Iran's revolutionary government has been hurling strongly worded protests at the Soviets over their invasion of Afghanistan -- but little else. An Afghan rebel leader in Tehran recently reported that, so far, Ayatollah Khomeini's regime has only provided negligible amounts of "unofficial" aid to the Muslim rebels who are using Afghan refugee camps in eastern Iran as their bases for lightning ambushes against the Soviet Army.
Afghan guerrilla factions began using Iran as their launching pad several months ago, according to rebel sources, when Soviet-directed air raids in south-western Afghanistan caused over 100,000 villagers to flee across the frontier.
In mid-February, Gulbuddin Hekmatyar, a leader of the Hezb-e Islam organization, considered one of the strongest Afghan rebel factions, flew from Pakistan to Tehran for private talks with President Abolhassan Bani-Sadr. The newly elected President not only politely refused Hekmatyar's request that Iran break off diplomatic ties with Moscow's handpicked regime in Kabul, but news of their meeting was also kept secret from the local Iranian press.
With its own Army scattered by the revolution, Iran coud hardly prevent a Soviet hot-pursuit attack on Afghan guerrilla bases within its own borders. Nor , if the Soviets chose, could Iran stop any Russian military tanks from blasting through the 750-mile-long Soviet-Iran border and seizing vital oil fields.
But a Soviet push to the Gulf is not viewed as a real threat by Iran. A Foreign Ministry spokesman explained that scant hours before the Soviets invaded Afghanistan last December, a Moscow emissary was speeding to the holy city of Qom to notify Ayatollah Khomeini. Iran's revolutionary leader was reportedly told that "It was a necessary defensive measure to protect the USSR's southern flank and would not endanger Iran's territorial integrity."
Locked in economic battle with the US over the American hostages, the Ayatollah was in no position to complain.
A harder, pro-Afghan rebel line would also complicate Iran's own internal unrest.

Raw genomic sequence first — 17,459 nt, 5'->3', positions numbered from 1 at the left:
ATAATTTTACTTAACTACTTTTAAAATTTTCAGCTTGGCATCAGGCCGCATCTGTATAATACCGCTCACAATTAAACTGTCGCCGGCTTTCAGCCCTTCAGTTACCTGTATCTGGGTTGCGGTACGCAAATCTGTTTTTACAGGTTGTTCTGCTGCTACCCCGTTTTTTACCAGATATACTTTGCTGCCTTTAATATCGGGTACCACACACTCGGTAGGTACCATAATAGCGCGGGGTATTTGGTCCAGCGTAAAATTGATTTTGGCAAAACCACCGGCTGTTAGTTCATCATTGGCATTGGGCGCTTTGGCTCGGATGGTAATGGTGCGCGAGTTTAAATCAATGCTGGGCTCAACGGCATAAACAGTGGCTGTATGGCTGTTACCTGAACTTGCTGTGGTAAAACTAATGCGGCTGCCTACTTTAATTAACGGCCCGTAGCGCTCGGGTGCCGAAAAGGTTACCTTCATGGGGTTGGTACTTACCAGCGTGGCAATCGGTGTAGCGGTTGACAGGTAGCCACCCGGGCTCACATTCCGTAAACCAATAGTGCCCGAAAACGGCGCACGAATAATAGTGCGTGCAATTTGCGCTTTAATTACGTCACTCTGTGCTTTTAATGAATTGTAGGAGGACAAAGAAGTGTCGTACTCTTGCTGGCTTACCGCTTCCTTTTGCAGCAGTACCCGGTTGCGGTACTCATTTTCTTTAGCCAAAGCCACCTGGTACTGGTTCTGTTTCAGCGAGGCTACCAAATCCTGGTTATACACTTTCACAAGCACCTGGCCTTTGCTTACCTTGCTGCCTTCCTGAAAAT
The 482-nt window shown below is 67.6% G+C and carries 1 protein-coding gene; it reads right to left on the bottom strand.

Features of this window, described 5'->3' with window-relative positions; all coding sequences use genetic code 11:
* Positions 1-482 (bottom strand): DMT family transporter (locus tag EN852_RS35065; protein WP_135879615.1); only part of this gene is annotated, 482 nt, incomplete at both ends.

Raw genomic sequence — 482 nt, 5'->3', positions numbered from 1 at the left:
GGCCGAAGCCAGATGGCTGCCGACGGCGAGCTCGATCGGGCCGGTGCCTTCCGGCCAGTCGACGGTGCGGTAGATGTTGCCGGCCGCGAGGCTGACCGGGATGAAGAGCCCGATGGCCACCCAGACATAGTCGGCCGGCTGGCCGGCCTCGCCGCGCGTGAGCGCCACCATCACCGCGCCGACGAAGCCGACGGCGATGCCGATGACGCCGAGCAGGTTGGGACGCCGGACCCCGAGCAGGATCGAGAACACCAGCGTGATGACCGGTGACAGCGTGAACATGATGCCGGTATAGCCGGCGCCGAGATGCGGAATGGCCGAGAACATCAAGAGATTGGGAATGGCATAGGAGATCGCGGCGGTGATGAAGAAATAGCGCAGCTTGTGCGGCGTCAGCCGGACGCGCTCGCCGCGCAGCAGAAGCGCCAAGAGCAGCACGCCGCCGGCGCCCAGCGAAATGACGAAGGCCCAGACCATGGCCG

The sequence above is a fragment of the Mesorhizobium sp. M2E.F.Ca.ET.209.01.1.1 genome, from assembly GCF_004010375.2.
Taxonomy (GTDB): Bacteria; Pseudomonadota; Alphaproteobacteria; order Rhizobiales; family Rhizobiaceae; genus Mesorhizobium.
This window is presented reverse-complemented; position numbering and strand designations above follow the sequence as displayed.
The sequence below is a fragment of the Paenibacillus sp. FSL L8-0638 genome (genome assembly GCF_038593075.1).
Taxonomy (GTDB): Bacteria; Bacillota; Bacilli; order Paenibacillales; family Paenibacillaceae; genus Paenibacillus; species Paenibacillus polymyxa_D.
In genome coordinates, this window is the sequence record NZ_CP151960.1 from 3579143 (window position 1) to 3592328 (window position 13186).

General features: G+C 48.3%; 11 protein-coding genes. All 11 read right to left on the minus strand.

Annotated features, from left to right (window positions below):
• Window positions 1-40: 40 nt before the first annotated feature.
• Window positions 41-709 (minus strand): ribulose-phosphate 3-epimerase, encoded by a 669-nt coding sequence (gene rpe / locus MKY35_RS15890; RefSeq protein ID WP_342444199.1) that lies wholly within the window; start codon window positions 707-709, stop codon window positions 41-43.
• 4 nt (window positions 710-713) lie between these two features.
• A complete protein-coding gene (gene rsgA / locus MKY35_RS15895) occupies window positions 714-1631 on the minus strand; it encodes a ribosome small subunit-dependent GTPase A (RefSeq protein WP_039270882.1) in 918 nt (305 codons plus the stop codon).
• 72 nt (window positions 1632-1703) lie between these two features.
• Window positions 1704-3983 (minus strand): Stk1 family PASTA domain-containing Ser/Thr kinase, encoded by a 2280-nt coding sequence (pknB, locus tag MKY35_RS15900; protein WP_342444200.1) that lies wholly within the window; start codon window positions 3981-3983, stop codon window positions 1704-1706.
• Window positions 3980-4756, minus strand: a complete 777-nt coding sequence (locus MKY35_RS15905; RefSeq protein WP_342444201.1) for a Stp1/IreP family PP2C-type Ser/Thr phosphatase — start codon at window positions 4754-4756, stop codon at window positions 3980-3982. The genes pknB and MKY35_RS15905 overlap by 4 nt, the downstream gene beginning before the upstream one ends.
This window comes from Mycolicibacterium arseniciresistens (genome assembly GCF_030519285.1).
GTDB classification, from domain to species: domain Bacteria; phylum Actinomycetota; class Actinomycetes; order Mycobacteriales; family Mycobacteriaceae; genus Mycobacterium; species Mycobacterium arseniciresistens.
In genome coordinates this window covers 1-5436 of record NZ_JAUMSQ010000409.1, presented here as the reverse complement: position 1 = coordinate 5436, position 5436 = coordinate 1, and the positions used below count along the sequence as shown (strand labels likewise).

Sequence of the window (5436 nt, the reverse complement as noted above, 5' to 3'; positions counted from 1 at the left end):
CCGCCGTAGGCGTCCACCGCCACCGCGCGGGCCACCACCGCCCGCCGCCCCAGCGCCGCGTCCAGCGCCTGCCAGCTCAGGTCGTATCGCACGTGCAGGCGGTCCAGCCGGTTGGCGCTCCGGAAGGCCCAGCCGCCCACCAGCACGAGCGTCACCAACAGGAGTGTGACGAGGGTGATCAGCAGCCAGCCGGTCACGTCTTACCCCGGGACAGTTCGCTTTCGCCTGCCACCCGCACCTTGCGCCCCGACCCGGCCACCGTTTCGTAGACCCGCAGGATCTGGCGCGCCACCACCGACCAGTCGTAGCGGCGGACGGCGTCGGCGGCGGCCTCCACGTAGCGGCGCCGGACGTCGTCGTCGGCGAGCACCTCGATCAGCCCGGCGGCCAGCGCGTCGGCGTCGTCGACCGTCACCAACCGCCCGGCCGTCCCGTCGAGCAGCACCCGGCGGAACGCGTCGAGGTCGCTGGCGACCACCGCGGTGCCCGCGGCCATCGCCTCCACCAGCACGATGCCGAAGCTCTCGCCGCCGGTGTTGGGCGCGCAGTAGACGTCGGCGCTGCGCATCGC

The Baluchis, fierce inhabitants of the mountainous Sistan-Baluchistan region adjacent to Afghanistan, are clamoring along with the Kurds, the Azerbaijanis, Azeris, and the Kuzestan Arabs for greater local autonomy. As a Middle Eastern diplomat explained, "Bani-Sadr has good reason for not wanting a small, foreign army in a potentially rebellious province."
Strategically, the Iranian flank isn't vital to the rebels' campaign against the Soviet-bolstered regime of Babrak Karmal. The arid, sparsely covered mountains there don't offer the same protection as the higher, more rocky regions near Afghanistan's eastern border with Pakistan, China, and the Soviet Union.
However, according Mr. Hekmatyar, small rebel units coming from Iran make sporadic hit-and-run raids on the roads leading into Herat and Farah, the two largest Soviet-guarded towns in western Afghanistan.
When asked if Iran had been arming the Muslim guerrillas who, despite the presence of perhaps up to 90,000 Soviet troops, manage to control vast expanses of the territory, Mr. Hekmatyar replied, "No, we use the Soviet guns captured from the battlefield. Iram more than anything has been a model to us."
The young, gaunt, former engineer added: "People say Afghanistan will be the Vietnam of Russia. That's not what we want. The Afghans want their country to be the Iran of Russia."
Aside from wanting to steer its faulty satellite back into orbit, Moscow has other reasons for not pulling out of the Afghanistan war.
The Kremlin reportedly fears a spread of Islamic fervor into its own Muslim-populated southern provinces. Mr. Hekmatyar claimed that last month over 30,000 Muslim Soviet Army regulars were airlifted out of the wartorn country and replaced with non-Muslim soldiers. Some Muslim troops apparently had been collaborating with the Afghan rebels.
At Bagrame Airport, the Russians' main supply air base near Kabul, four Muslim Soviet officers were executed five weeks ago for treason, Mr. Hekmatyar said, although the guerrilla chief was unable to reveal their names.